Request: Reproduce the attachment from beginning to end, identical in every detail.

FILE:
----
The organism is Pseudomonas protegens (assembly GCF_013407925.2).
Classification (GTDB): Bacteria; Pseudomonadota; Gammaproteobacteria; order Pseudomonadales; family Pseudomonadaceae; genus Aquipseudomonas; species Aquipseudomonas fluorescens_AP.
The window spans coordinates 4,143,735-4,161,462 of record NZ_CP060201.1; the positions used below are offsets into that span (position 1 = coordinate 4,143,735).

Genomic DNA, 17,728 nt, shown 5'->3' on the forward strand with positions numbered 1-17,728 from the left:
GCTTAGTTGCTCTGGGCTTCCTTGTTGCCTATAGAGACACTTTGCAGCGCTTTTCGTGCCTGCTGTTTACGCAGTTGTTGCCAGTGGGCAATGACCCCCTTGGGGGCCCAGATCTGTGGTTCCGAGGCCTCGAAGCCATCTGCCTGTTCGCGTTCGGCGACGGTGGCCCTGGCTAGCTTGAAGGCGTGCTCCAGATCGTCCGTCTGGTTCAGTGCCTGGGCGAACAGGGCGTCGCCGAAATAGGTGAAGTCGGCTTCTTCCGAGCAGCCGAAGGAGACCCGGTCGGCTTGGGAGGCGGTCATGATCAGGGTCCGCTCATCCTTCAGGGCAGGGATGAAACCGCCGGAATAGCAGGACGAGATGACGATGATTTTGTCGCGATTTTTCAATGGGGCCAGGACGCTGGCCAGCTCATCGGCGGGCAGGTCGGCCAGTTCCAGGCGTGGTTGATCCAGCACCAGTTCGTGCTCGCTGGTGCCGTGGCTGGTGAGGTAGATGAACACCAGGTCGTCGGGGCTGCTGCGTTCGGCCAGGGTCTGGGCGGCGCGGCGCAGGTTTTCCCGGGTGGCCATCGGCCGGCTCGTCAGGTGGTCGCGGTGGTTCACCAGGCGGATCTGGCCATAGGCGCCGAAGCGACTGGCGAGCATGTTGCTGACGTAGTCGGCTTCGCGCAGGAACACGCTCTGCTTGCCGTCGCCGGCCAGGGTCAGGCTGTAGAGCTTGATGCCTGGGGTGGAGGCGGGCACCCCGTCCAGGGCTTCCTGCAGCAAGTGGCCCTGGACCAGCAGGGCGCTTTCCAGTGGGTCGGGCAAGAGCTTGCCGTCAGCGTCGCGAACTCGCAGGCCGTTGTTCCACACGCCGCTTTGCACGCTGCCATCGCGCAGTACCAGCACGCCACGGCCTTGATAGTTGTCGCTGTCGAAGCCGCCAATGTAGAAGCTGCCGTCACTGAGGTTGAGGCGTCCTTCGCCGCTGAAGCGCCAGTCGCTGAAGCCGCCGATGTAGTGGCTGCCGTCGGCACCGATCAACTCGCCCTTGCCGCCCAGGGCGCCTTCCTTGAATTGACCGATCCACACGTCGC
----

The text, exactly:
The organism is Pseudomonas protegens (assembly GCF_013407925.2).
Classification (GTDB): Bacteria; Pseudomonadota; Gammaproteobacteria; order Pseudomonadales; family Pseudomonadaceae; genus Aquipseudomonas; species Aquipseudomonas fluorescens_AP.
The window spans coordinates 4,143,735-4,161,462 of record NZ_CP060201.1; the positions used below are offsets into that span (position 1 = coordinate 4,143,735).

Genomic DNA, 17,728 nt, shown 5'->3' on the forward strand with positions numbered 1-17,728 from the left:
GCTTAGTTGCTCTGGGCTTCCTTGTTGCCTATAGAGACACTTTGCAGCGCTTTTCGTGCCTGCTGTTTACGCAGTTGTTGCCAGTGGGCAATGACCCCCTTGGGGGCCCAGATCTGTGGTTCCGAGGCCTCGAAGCCATCTGCCTGTTCGCGTTCGGCGACGGTGGCCCTGGCTAGCTTGAAGGCGTGCTCCAGATCGTCCGTCTGGTTCAGTGCCTGGGCGAACAGGGCGTCGCCGAAATAGGTGAAGTCGGCTTCTTCCGAGCAGCCGAAGGAGACCCGGTCGGCTTGGGAGGCGGTCATGATCAGGGTCCGCTCATCCTTCAGGGCAGGGATGAAACCGCCGGAATAGCAGGACGAGATGACGATGATTTTGTCGCGATTTTTCAATGGGGCCAGGACGCTGGCCAGCTCATCGGCGGGCAGGTCGGCCAGTTCCAGGCGTGGTTGATCCAGCACCAGTTCGTGCTCGCTGGTGCCGTGGCTGGTGAGGTAGATGAACACCAGGTCGTCGGGGCTGCTGCGTTCGGCCAGGGTCTGGGCGGCGCGGCGCAGGTTTTCCCGGGTGGCCATCGGCCGGCTCGTCAGGTGGTCGCGGTGGTTCACCAGGCGGATCTGGCCATAGGCGCCGAAGCGACTGGCGAGCATGTTGCTGACGTAGTCGGCTTCGCGCAGGAACACGCTCTGCTTGCCGTCGCCGGCCAGGGTCAGGCTGTAGAGCTTGATGCCTGGGGTGGAGGCGGGCACCCCGTCCAGGGCTTCCTGCAGCAAGTGGCCCTGGACCAGCAGGGCGCTTTCCAGTGGGTCGGGCAAGAGCTTGCCGTCAGCGTCGCGAACTCGCAGGCCGTTGTTCCACACGCCGCTTTGCACGCTGCCATCGCGCAGTACCAGCACGCCACGGCCTTGATAGTTGTCGCTGTCGAAGCCGCCAATGTAGAAGCTGCCGTCACTGAGGTTGAGGCGTCCTTCGCCGCTGAAGCGCCAGTCGCTGAAGCCGCCGATGTAGTGGCTGCCGTCGGCACCGATCAACTCGCCCTTGCCGCCCAGGGCGCCTTCCTTGAATTGACCGATCCACACGTCGC